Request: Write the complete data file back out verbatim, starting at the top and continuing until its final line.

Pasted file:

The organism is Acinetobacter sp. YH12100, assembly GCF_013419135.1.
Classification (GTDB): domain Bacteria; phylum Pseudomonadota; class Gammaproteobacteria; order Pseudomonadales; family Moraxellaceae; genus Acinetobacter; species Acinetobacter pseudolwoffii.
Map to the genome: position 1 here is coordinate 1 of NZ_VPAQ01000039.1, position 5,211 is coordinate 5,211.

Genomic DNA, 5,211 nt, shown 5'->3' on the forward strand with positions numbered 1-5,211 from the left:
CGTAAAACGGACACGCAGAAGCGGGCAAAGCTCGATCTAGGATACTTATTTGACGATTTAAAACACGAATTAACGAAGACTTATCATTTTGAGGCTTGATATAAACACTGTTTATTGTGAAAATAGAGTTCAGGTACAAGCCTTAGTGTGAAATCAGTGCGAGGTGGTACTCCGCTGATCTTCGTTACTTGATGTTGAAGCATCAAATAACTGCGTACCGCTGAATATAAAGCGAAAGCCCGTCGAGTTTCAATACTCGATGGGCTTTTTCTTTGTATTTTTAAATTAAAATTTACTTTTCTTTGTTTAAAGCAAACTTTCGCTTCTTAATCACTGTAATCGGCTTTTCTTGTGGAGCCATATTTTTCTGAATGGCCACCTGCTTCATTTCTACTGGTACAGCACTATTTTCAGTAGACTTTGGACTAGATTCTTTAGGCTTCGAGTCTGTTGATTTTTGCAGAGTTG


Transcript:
The organism is Acinetobacter sp. YH12100, assembly GCF_013419135.1.
Classification (GTDB): domain Bacteria; phylum Pseudomonadota; class Gammaproteobacteria; order Pseudomonadales; family Moraxellaceae; genus Acinetobacter; species Acinetobacter pseudolwoffii.
Map to the genome: position 1 here is coordinate 1 of NZ_VPAQ01000039.1, position 5,211 is coordinate 5,211.

Genomic DNA, 5,211 nt, shown 5'->3' on the forward strand with positions numbered 1-5,211 from the left:
CGTAAAACGGACACGCAGAAGCGGGCAAAGCTCGATCTAGGATACTTATTTGACGATTTAAAACACGAATTAACGAAGACTTATCATTTTGAGGCTTGATATAAACACTGTTTATTGTGAAAATAGAGTTCAGGTACAAGCCTTAGTGTGAAATCAGTGCGAGGTGGTACTCCGCTGATCTTCGTTACTTGATGTTGAAGCATCAAATAACTGCGTACCGCTGAATATAAAGCGAAAGCCCGTCGAGTTTCAATACTCGATGGGCTTTTTCTTTGTATTTTTAAATTAAAATTTACTTTTCTTTGTTTAAAGCAAACTTTCGCTTCTTAATCACTGTAATCGGCTTTTCTTGTGGAGCCATATTTTTCTGAATGGCCACCTGCTTCATTTCTACTGGTACAGCACTATTTTCAGTAGACTTTGGACTAGATTCTTTAGGCTTCGAGTCTGTTGATTTTTGCAGAGTTG